Wallingford special needs school considering expansion

Wallingford special needs school considering expansion

Record-Journal


WALLINGFORD — High Road Academy, a school serving special-needs students, is considering expanding into an office building next door to its existing facility on Village Lane.

The school submitted an application to the town on Feb. 10 to use a 38,000-square-foot office building at 5-9 Barnes Industrial Road South for a special-needs educational facility.

Carrie Hartman, a school spokeswoman, said the school is considering using the property for the High Road Academy BEST Program, which serves students with autism ages 5 to 21.

Hartman said the academy is “evaluating options for a possible new facility, but no decision about a location or decision to move has been confirmed.”

The BEST program director, Amy Farmer, told the Planning and Zoning Commission last month that expanding would benefit students.

“Our students have significant sensory motor needs, so having a larger space to allow them the space to explore and to acclimate would be huge,” Farmer said.

Farmer said the number of students in the program has increased in recent years. There are now 29 students.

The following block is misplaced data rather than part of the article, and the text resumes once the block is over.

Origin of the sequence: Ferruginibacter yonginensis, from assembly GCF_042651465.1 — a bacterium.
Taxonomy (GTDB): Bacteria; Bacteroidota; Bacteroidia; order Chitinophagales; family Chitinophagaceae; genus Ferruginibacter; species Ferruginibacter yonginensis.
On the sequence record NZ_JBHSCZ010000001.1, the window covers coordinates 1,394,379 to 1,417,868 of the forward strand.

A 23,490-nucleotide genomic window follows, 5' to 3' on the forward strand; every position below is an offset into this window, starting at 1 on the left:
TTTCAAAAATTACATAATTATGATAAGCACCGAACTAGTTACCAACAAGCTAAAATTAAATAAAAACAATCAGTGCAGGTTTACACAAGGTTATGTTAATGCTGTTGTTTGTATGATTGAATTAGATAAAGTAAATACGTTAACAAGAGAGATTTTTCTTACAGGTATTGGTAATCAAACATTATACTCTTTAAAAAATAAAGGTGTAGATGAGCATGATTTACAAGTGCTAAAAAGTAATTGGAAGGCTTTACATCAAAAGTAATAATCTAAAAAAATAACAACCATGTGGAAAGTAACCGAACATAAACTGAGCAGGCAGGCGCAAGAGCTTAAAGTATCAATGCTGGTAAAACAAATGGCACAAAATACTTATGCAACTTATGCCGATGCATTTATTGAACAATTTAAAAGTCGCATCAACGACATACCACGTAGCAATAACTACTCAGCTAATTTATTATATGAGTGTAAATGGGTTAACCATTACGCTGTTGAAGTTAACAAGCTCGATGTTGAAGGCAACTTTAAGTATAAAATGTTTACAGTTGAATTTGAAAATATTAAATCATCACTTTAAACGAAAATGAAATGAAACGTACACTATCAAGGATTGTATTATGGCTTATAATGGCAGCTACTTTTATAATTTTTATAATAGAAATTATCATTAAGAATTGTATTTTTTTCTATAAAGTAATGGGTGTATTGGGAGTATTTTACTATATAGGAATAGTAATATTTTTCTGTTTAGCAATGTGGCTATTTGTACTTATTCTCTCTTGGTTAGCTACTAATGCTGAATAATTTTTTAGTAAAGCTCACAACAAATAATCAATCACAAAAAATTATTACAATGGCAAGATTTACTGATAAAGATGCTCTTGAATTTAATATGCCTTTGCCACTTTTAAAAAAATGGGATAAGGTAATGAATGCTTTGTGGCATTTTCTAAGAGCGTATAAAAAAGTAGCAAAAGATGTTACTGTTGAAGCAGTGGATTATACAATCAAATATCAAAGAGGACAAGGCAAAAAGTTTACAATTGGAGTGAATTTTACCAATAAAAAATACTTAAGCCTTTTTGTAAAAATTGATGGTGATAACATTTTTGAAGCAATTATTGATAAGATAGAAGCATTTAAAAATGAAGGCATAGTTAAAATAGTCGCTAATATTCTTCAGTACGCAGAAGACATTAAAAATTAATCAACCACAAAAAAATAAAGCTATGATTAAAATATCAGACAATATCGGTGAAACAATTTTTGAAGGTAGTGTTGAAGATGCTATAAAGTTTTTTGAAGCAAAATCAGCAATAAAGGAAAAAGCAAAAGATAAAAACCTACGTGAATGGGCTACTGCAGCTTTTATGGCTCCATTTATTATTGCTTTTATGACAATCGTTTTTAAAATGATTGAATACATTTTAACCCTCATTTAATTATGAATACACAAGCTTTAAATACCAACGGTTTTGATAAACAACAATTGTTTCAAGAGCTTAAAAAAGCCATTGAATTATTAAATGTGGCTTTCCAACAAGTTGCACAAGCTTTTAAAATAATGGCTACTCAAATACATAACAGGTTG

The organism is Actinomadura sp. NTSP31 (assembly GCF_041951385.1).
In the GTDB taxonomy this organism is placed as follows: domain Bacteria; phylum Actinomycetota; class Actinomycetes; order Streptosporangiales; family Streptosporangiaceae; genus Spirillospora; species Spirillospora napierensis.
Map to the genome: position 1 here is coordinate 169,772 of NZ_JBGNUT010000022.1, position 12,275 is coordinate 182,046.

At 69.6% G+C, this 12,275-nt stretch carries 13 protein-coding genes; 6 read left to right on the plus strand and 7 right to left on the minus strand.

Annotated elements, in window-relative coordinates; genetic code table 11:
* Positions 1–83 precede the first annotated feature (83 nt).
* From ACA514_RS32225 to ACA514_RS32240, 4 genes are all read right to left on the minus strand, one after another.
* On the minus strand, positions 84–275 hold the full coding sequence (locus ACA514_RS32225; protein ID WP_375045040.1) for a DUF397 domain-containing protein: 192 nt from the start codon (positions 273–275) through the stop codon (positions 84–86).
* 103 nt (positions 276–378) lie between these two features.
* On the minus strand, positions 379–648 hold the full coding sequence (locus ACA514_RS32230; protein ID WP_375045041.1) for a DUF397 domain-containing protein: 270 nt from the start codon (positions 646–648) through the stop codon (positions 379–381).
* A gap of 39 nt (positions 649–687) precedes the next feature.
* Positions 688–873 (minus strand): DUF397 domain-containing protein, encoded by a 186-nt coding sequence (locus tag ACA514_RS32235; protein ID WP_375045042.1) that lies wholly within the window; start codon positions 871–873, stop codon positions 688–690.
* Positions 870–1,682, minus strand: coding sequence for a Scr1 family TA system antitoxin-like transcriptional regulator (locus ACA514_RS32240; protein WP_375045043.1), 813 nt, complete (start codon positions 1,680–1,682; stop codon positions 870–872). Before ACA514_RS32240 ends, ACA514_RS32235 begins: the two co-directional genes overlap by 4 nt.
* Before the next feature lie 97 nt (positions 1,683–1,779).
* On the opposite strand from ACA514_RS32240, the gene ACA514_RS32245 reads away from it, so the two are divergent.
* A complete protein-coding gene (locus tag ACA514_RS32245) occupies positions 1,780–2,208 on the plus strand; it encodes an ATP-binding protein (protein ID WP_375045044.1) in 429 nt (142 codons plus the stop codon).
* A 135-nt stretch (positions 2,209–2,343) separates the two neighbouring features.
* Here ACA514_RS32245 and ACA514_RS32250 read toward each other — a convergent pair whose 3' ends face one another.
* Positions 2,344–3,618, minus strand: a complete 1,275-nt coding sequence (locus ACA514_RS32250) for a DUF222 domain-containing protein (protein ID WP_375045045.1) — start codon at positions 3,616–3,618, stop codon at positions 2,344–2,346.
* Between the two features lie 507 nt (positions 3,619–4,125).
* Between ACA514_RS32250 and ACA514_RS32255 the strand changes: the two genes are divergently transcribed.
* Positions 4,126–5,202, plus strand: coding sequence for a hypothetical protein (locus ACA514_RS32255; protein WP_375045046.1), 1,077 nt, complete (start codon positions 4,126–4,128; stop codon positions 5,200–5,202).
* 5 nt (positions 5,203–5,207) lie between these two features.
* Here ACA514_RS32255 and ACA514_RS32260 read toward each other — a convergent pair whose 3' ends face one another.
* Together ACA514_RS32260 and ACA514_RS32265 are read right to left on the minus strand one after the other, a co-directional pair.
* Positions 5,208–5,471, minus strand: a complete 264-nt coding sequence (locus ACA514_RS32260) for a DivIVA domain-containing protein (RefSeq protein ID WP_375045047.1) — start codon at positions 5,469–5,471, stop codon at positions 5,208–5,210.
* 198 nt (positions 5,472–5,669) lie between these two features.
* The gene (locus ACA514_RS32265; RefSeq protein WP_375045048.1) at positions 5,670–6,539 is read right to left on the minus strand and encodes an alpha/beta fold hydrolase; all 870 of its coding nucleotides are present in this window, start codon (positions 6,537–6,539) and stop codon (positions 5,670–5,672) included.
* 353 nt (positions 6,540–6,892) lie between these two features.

Town Planner Kacie Costello said the school’s application is being revised to make sure buses do not disrupt traffic flow. The application could be discussed at the Planning and Zoning Commission’s next meeting, on April 12.

The commission voted last month to ban educational, religious and philanthropic uses from the I-V industrial zone where the property is located. But Costello said the school submitted its application just before the regulation change went into effect on Feb. 17, so it will be considered under the old regulations. Village Lane is located off Barnes Industrial Road South.

Town officials pushed the change, in part, to prohibit tax-exempt educational organizations from purchasing industrial property in the zones and, in effect, lessening the tax base.

Assessor Shelby Jackson said the school is for-profit and pays taxes.

“We see ourselves as an integral part of the community,” Farmer said.

The new zoning regulations could prohibit any future expansion by High Road down the road, Costello said.

The organization moved into Wallingford in 1991, the year that educational organizations were first allowed in the I-V industrial zone. The school has expanded its footprint since 1991 from 2,000 square feet to roughly 30,000 square feet, according to Amy Souchuns, an attorney representing the property’s owner, Y & O Wallingford LLC.

mzabierek@record-journal.com 203-317-2279


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